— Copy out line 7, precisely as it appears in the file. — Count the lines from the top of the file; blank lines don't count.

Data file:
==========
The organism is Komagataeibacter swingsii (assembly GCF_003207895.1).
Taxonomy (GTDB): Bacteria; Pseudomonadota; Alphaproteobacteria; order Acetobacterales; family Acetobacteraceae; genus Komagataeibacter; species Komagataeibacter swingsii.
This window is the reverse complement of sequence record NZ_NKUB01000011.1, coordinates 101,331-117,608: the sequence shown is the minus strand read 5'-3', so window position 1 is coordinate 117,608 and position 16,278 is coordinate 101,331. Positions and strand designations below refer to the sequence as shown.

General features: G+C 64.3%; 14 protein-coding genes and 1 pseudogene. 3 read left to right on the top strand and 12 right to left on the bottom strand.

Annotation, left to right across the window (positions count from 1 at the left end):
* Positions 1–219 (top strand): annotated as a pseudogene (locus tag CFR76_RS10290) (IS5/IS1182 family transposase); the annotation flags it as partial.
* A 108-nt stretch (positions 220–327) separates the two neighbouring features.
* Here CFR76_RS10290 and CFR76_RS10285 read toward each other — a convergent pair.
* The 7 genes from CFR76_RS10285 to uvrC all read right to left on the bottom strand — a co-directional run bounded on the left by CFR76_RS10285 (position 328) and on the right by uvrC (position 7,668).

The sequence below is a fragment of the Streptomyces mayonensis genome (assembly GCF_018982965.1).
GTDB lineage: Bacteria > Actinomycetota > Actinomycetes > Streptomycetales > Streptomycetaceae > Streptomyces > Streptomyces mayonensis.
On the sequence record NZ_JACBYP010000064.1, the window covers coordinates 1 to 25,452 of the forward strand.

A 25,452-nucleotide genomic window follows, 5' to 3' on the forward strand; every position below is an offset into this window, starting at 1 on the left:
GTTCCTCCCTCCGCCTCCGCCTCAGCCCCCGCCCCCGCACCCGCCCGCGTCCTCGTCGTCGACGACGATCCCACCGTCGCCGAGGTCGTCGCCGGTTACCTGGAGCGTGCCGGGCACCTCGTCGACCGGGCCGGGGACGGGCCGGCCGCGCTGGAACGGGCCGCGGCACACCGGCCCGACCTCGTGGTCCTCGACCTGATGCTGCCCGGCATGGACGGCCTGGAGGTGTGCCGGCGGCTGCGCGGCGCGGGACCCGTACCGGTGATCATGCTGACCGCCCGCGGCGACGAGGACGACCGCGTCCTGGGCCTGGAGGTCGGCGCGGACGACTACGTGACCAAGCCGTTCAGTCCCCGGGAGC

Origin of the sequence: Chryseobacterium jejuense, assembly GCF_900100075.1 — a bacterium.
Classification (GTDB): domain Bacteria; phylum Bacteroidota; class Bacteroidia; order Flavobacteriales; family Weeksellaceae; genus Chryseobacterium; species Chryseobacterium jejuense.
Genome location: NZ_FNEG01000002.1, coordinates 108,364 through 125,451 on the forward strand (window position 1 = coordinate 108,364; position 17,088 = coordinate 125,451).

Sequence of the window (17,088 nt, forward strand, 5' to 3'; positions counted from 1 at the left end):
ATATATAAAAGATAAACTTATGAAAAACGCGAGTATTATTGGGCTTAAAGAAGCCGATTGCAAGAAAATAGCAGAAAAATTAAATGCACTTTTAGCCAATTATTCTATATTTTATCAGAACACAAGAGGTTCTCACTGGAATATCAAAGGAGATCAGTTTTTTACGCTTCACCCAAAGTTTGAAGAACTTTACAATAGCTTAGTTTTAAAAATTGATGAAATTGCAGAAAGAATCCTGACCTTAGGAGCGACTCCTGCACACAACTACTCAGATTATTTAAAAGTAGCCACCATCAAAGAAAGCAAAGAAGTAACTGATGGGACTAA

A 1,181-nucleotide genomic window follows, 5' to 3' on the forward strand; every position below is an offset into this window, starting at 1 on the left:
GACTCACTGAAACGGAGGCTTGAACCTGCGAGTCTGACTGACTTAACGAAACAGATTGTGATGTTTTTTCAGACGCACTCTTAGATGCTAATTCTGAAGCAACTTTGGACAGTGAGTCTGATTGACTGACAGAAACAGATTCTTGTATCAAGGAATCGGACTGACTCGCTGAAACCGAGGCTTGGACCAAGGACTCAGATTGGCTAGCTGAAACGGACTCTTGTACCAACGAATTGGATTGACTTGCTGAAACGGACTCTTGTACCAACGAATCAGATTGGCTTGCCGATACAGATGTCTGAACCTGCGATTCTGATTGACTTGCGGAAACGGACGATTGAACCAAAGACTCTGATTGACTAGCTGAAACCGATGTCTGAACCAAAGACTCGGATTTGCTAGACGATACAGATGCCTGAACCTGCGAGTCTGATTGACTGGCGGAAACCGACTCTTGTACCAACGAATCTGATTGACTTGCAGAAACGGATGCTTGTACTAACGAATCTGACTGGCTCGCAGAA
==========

* A 108-nt stretch (positions 220–327) separates the two neighbouring features.